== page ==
Malaysian obsession for titles, world’s highest holders!

Change mindset of obsession for titles

I REFER to the letter “Just one too many Datuks around” (The Star, Dec 6 :see beloww) by Pola Singh.

It is utterly amusing that Malaysians are so obsessed with titles, especially the politicians and business community.

It is said Malaysia has one of the world’s highest rates of royal title holders estimated to run into tens of thousands.

Our former Prime Minister Datuk Seri Dr Mahathir Mohamad had warned about title glut. When you have too many Datuks then the value of the title will drop.

“If you produce a million Ferrari cars. Nobody will care about buying a Ferrari,” Dr Mahathir had said.

In Britain, which has double the population of Malaysia, fewer than 100 will be knighted by the Queen every year.

In comparision about 300-400 new Datuk titles are conferred in Malaysia.

Currently, there are 15 different avenues where a person can be conferred a Datukship within Malaysia – from the Yang di-Pertuan Agong and the 14 states including the Federal Territory of Kuala Lumpur.

I have a few friends who have done nothing for the rakyat yet have been bestowed with “Datuk” and‘Tan Sri” titles.

It is embarrassing how one could carry these titles without any contributions to society or with personal achievements to show.

This group is highly egocentric and self-serving. Great personalities do not fall for this kind of cheap publicity.

US president Barack Obama, former South Africa President Nelson Mandela, newly crowned Indonesian President Jokowi, Chinese President Xie Jinping do not carry any titles.

Big achievers like Steve Jobs, Mark Zuckerberg, Larry Page, Oprah Winfrey and Bill Gates hardly have any titles to their name; yet have contributed immensely to mankind.

Malaysians must change the mindset of title obsession and instead contribute positively to our beloved nation, participate in NGO activities and do something good for fellow human beings who are living hand to mouth.

To some, titles purportedly help slice through red tape and gain easy access to those in power.

However, when these Datuks or Tan Sris leave Malaysian shores, often they don’t get any recognition.

I wish to relate an incident during an international function in a foreign country attended by the host country’s Prime Minister.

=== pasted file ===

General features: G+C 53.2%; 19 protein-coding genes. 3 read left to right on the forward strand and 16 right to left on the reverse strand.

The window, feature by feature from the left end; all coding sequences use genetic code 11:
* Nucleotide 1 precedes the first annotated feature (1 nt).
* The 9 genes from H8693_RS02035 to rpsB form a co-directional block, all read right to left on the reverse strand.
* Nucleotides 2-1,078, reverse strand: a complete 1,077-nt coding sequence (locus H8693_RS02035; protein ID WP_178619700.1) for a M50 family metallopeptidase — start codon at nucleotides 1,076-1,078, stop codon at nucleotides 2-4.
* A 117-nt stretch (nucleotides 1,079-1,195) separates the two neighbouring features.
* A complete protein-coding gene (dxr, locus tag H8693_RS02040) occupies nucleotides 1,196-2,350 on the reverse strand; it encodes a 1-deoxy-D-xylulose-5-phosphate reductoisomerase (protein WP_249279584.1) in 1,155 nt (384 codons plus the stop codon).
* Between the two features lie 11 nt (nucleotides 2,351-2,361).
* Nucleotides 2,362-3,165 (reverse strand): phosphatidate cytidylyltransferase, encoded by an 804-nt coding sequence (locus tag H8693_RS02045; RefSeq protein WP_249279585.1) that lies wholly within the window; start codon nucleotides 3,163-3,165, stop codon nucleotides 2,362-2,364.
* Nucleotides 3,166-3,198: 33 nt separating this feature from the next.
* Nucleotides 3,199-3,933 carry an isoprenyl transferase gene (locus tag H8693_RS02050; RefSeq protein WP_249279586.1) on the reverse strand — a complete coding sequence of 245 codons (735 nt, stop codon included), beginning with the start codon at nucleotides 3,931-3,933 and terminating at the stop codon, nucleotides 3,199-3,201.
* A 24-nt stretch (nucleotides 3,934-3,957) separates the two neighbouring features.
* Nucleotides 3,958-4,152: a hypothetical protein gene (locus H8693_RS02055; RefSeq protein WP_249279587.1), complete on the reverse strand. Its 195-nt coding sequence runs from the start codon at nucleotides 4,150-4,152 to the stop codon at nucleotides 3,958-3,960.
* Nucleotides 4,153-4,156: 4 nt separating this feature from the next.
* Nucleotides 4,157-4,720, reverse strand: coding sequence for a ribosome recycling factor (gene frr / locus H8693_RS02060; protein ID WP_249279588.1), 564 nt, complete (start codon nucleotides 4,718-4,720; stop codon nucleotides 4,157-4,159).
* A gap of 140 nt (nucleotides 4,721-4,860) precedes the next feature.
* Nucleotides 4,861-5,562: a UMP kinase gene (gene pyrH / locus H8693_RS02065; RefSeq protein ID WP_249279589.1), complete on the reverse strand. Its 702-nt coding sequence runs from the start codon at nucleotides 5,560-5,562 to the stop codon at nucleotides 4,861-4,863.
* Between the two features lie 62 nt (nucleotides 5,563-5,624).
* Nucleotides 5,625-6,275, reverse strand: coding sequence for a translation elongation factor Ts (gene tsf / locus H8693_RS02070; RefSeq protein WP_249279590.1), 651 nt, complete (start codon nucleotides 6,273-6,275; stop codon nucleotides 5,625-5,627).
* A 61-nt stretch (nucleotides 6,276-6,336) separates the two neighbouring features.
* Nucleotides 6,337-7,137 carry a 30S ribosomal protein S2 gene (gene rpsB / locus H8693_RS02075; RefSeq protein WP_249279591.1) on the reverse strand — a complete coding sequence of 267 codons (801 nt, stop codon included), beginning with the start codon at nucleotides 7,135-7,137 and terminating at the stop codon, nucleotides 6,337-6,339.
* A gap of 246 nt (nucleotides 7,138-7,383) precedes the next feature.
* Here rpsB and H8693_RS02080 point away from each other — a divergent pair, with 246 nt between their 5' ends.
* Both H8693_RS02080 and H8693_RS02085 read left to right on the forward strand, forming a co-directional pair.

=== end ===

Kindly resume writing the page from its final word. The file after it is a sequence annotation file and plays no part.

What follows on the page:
This particular Tan Sri was trying to push his weight to get a front seat through his assistants but was refused by security officials.

He was sent to the back of the hall. In Malaysia it could have been a different story.

Malaysians must understand that recognition and reputation comes with your noble work for community, contribution to the society, high moral standards, and integrity.

We must stop this obsession of seeking titles.

Source: FR Subang Jaya The Star/Asia News Network

Just one too many Datuks around

THERE is a joke going around that “if you throw a stone into a VIP crowd in the country, not only will it hit a Datuk but it will rebound off him and hit another Datuk”. And if you were to do the same to an ordinary group of Malaysians, then at least half of those hit will be Datuks!

Many believe that there are just too many Datuks around. I agree.

On a number of occasions, I have been put in a rather embarrassing situation when I entered a room and called out to my ex-classmate who is a Datuk. Unfortunately, the one I was referring to was not paying attention but I got cold hard stares from two other Datuks I was not familiar with.

On another occasion in a room full of VVIPs, I said something unpleasant (with a particular Datuk in mind) but I got immediate response from two other Datuks thinking that I was referring to them. How can we enlighten Datuks that there are also others in the room with the same title and that they cannot infer that they are the only ones with the title?

I have asked around whether I could address a Datuk using his or her maiden name? I have been told politely time and again that this is indeed a sensitive issue; the majority of the Datuks would feel slighted if we do not address them by their title. It means a lot to them. It makes them feel important.

And please don’t forget the Datins. They too want their share of the limelight. The look on their faces tells all if you were to address them by their name.

I know of a secretary who was severely reprimanded by her boss when she printed his new calling card with the new title “Tan Sri”.

Her superior was angry that she left out his previous Datuk title in the card. Since the Tan Sri title is a higher award, she assumed that the Datuk title need not be used anymore.

Then there are those Datuks who have recently been conferred “Tan Sri” titles and strongly resent if one were to absent-mindedly call them “Datuk”.

Yes, there are also the humble ones who tell you that they prefer to be called by their names but they are a minority.

Perhaps the Association of Datuks can take the lead and persuade its members to encourage the public to refer them by their name and not their title. This will be a good start.

But until then, please do not take any chances. If in doubt, address the VVIPs as Tan Sri first. And give the Datins and Puan Sris the due respect please.

By POLA SINGH Kuala Lumpur The Star/Asia News Network Dec 6, 201

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